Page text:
15. Prince — 3121
Like lotsa wunderkinds, Prince one-upped himself into a corner too soon and suffered for having fooled us into equating his relevance and his genius. But none of his ’90s albums were embarrassments, and maybe if he hadn’t been so bitchy about rap stealing his thunder he’d have noticed R&B sneaking back in from the rear long before. This comeback is a cut above most of its predecessors because electronics edge out slick Tonight Show funk. But just in case you’re afraid he’s now all-about-the-music, on “Lolita,” (who’ll “never make a cheater outta” he) his new devotion to Jehovah encourages to work a mature twist on his seduced naïf persona. His best since Blood on the Tracks.
14. Regina Spektor — Begin to Hope
Why do so many piano girls sound like they were home-schooled by unicorns? Is it the imposed isolation of all those fingering exercises, or just fealty to the legacy of faerie godmother Kate Bush? Regardless, the quiddities of this sisterhood can surely cohabitate with pop smarts, and if Spektor’s latter musings about crafting macaroni computers dispelled any hopes she’d toughen up into Fiona, her perspective has always been more down to earth than Tori’s. At her best, on “Fidelity” or “On the Radio,” she offers women and girls of a similarly whimsical nature advice on how to adjust to life in a material world. Hint #1: You’ll need love. Hint #2: Love won’t be enough.
13. Congotronics 2
I love African music more for the chime of its guitars, the percolation of its melodies, and (maybe most of all) the urbane elegance of its singers than for the density of its polyrhythms. So while Konono No. 1’s distorted likembes did offer a new sonic wrinkle, Congotronics struck me as a sop to Western primitivists at worst and as unduly ambient at best. But this compilation, which contextualizes Konono amidst like-minded peers gathered in the city from throughout central Africa, showcases an unlikely music scene in full flourish. Certainly fresher than most of the soukous emerging from Kinshasa, not to mention Paris.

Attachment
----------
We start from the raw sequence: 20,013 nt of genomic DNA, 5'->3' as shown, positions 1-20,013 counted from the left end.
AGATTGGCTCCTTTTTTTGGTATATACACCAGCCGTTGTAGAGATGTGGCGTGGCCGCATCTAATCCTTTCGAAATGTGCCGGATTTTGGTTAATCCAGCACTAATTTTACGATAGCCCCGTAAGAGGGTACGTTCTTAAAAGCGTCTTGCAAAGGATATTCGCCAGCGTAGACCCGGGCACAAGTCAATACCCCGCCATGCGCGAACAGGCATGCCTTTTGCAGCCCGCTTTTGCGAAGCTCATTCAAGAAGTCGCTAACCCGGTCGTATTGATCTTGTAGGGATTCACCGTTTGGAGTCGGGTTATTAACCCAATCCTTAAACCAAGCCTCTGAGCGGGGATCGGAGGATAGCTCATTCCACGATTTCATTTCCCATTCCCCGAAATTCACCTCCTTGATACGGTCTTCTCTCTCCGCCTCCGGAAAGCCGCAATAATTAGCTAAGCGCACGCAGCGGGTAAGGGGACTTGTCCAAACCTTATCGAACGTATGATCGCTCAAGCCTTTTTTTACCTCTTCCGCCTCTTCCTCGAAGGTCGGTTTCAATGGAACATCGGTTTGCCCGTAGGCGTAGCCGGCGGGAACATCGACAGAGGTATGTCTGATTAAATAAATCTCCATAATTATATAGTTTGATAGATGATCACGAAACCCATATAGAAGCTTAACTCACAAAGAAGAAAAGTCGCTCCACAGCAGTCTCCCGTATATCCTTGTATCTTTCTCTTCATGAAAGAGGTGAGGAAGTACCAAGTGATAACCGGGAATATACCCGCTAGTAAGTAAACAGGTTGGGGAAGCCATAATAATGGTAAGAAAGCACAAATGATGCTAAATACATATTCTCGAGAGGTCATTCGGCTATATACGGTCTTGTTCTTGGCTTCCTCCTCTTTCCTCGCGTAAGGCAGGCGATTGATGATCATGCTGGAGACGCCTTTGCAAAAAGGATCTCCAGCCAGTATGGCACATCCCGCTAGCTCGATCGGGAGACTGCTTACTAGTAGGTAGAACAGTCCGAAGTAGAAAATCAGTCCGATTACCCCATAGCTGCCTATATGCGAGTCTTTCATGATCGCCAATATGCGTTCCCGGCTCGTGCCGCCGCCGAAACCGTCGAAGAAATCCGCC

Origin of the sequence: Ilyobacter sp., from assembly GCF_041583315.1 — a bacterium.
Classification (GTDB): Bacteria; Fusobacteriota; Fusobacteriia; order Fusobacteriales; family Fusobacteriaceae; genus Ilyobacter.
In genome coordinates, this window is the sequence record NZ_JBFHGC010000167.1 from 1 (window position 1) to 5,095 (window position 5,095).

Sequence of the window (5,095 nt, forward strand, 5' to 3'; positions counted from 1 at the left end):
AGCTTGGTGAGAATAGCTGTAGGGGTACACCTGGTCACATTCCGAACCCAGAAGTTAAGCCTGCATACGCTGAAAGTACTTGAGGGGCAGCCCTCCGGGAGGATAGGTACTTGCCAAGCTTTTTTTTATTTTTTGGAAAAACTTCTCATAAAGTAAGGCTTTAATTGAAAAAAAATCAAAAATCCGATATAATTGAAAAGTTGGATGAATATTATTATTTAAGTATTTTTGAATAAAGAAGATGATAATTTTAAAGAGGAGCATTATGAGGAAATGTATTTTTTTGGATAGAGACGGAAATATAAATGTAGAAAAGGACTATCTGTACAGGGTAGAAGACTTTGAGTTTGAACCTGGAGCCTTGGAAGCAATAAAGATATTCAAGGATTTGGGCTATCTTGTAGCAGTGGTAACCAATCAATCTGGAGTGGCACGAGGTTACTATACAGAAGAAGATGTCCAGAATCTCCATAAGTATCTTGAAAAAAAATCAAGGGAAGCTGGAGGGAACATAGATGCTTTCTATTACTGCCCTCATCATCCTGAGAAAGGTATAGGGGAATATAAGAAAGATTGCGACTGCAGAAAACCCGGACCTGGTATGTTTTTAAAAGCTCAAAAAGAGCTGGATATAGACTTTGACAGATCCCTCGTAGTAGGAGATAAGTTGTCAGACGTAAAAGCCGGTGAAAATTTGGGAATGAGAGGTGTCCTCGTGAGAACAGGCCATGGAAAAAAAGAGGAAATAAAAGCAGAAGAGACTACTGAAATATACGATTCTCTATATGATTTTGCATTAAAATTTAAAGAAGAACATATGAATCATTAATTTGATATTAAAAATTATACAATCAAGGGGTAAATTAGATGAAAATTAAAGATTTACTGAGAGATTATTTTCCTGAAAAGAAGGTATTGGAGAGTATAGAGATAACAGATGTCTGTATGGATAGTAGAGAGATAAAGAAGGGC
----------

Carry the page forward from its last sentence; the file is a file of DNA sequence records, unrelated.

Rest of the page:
12. Jenny Lewis with the Watson Twins — Rabbit Fur Coat
Sure, I’m smitten — intellectually and artistically, that is, though sure she’s cute. If I sometimes miss Blake Sennett’s guitar and Rilo Kiley’s overall gestalt, well, a gal’s gotta do, etc. — Lewis toys with both autobiography and country-rock more explicitly than her regular gig permits. And on “Handle With Care,” her taste in faux Wilburys invites telling comparisons: Lewis addresses politics less bullheadedly than Conor Oberst, God less compliantly than M. Ward, and her romantic hang-ups less obliquely than Ben Gibbard. Sings better (and bigger) than any of them too.
11. Girl Talk — Night Ripper
From what I gather, the rap against Greg Gillis is that his novelty mash-ups don’t enhance the meaning of their constituent parts–we’re not forced to hear familiar elements in unfamiliar ways. An even radder critique is that a copyright outlaw has a duty to more directly subvert the corporate IP stranglehold. Instead, Gillis crafts the party record that the tough guys whose rhymes he jacks refuse to, and that’s subversive enough for me. Or meaningful enough. Fun enough, anyway. If actual pop music were this playful, we wouldn’t even need subversives.